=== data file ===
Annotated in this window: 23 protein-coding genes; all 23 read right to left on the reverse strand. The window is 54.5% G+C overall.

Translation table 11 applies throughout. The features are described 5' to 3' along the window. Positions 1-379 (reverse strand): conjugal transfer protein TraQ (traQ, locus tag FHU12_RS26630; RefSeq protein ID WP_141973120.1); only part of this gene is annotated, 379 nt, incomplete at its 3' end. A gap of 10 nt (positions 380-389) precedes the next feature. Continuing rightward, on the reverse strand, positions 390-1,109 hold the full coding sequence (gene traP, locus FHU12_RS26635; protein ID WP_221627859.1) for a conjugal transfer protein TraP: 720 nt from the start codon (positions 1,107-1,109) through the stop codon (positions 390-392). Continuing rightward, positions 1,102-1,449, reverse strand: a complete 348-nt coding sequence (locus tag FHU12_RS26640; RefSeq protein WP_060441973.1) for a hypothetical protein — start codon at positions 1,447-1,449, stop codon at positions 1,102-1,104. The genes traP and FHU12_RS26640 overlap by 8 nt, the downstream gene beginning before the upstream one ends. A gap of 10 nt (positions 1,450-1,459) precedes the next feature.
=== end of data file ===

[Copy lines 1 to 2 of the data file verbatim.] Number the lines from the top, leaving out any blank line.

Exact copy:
Annotated in this window: 23 protein-coding genes; all 23 read right to left on the reverse strand. The window is 54.5% G+C overall.

Translation table 11 applies throughout. The features are described 5' to 3' along the window. Positions 1-379 (reverse strand): conjugal transfer protein TraQ (traQ, locus tag FHU12_RS26630; RefSeq protein ID WP_141973120.1); only part of this gene is annotated, 379 nt, incomplete at its 3' end. A gap of 10 nt (positions 380-389) precedes the next feature. Continuing rightward, on the reverse strand, positions 390-1,109 hold the full coding sequence (gene traP, locus FHU12_RS26635; protein ID WP_221627859.1) for a conjugal transfer protein TraP: 720 nt from the start codon (positions 1,107-1,109) through the stop codon (positions 390-392). Continuing rightward, positions 1,102-1,449, reverse strand: a complete 348-nt coding sequence (locus tag FHU12_RS26640; RefSeq protein WP_060441973.1) for a hypothetical protein — start codon at positions 1,447-1,449, stop codon at positions 1,102-1,104. The genes traP and FHU12_RS26640 overlap by 8 nt, the downstream gene beginning before the upstream one ends. A gap of 10 nt (positions 1,450-1,459) precedes the next feature.